At one stage, team principal Martin Whitmarsh openly wondered whether Button’s consistency was getting to his team-mate, a suggestion Hamilton angrily refuted as “rubbish”. Nevertheless, nobody else seemed inclined to argue with Whitmarsh’s assessment that “the first driver you want to beat is your team-mate – they are there to beat each other and Jenson’s been on a run, so Lewis is under pressure”.
Button also endeared himself to many people in the team. McLaren’s decision to give Button a three-year contract while Hamilton’s deal runs out at the end of the year was a further, uncomfortable reminder that the newcomer has made himself very much at home in Hamilton’s den.
Button has his own theory on how he has avoided conflict with Hamilton. “We don’t spend any time together,” he said. “It’s the easiest way, really.” Button has also drawn clear lines in the sand, demanding equal resources and making it clear that he will walk away from McLaren rather than submit to team orders.
There is also another reason why the dynamic between the two drivers was always going to be fundamentally different to that between Hamilton and any other driver.
When Hamilton made his motorsport bow at the Rye House kart circuit in Hertfordshire as an eight-year-old, his role model was a lanky teenager winning every event, right up to being the youngest European Super A champion. Nor was being Hamilton’s polestar Button’s only role: when Hamilton’s father Anthony was struggling to raise enough money to fund his son’s karting career, it was John Button, Jenson’s father, who stepped in and supplied him with the engines he needed to keep competing.
As Anthony Davidson, who also competed at Rye House before going on to become Button’s test driver at Honda, says: “There is nothing to hide between them, which is why they get on so well. There can never be any bullshit when you know each other’s history inside and out. It might get a bit tense but, as far as coming to blows like Alonso and Lewis, I can’t ever see that happening.”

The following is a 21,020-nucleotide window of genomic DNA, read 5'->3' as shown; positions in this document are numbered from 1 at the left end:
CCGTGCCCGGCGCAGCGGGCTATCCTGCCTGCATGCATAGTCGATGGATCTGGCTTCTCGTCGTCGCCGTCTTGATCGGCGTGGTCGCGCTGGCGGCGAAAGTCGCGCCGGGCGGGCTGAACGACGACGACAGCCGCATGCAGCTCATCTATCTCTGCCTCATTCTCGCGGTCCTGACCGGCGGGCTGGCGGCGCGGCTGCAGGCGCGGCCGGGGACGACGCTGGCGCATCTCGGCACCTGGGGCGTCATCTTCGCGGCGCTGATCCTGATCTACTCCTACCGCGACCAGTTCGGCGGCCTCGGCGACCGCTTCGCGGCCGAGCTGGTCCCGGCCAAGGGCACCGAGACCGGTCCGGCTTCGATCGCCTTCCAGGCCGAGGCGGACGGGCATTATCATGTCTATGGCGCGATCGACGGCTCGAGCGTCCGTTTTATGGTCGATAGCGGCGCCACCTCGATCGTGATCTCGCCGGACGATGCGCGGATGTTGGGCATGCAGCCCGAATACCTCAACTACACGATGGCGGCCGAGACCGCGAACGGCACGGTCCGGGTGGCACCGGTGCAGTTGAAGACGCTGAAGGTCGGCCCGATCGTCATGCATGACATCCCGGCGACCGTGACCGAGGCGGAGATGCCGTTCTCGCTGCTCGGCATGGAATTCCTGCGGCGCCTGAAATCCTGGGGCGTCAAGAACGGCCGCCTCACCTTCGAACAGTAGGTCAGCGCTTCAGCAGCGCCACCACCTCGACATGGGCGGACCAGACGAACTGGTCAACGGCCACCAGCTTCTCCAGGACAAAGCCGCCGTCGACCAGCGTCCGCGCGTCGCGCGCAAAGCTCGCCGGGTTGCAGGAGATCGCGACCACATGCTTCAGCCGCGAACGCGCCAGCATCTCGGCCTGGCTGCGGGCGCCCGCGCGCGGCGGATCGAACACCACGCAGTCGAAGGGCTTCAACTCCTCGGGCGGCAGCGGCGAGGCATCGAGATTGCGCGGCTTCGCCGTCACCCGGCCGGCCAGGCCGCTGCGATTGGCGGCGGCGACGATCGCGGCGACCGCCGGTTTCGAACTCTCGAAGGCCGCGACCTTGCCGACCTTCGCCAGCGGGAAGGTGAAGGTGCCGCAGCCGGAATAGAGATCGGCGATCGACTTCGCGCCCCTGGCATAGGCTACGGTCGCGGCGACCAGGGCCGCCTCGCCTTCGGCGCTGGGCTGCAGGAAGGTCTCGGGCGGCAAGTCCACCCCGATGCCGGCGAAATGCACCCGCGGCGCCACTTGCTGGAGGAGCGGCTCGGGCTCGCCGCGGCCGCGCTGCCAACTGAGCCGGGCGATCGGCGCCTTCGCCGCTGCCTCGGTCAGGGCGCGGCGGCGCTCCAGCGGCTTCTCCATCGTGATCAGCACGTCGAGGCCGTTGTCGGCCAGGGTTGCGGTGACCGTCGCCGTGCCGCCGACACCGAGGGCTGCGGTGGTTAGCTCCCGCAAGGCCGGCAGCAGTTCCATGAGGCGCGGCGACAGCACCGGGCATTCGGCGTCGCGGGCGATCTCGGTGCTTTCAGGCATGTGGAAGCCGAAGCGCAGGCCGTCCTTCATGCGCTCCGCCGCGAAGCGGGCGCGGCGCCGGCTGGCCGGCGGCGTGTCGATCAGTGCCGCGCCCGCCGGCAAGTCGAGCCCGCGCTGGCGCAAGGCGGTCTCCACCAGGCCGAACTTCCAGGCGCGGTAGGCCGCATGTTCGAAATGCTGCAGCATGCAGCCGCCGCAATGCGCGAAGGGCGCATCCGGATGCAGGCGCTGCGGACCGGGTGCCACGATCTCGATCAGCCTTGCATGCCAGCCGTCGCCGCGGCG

Indeed, if anything, Hamilton is actually trying to learn from his team-mate. Last year the conspicuously solitary driver alienated many in the team, sport and media through his argumentative, sullen and angry behaviour, not to mention crashes and penalties. His unhappiness was due in part to his split from long-distance girlfriend and Pussycat Dolls singer Nicole Scherzinger just before the Indian Grand Prix, and to the acrimonious split with his father and mentor Anthony, who was unceremoniously sacked by his son in 2010.
Button, by contrast, is acknowledged as extremely grounded, a man with interests outside of racing, such as triathlons and road cycling. He describes his livewire father John, who is present at all his races, as “more of a friend than a father”, and a man who can do Button’s partying for him. At races Button is always accompanied by “good friends, friends from school, plus my physio Mike Collier, or my manager Richard Goddard, dad, [Japanese model girlfriend] Jessica [Michibata] – people I know well and can trust, who will pull me back if I start to step out of line.”
The stability and calmness of Button’s life has clearly given Hamilton pause for thought. “Jenson’s done a great job to get things in the right place,” he said. “He’s got his dad who is there every single race, he’s got his management there, he’s got his friends, he’s got his girlfriend there all the time. With that he’s able to go out and perform without any worries. I did have that, and lost that happy bubble, and it is a priority for me to create that atmosphere around myself. I feel positive every time I arrive at the circuit, but subconsciously you’re perhaps less positive and less happy.”
For Button, however, true happiness would come in beating Hamilton while winning the world championship. Scorching ahead of his team-mate off the grid in Melbourne was a good start but, with 19 races to go and Malaysia favouring Hamilton, the fun and games are only just starting.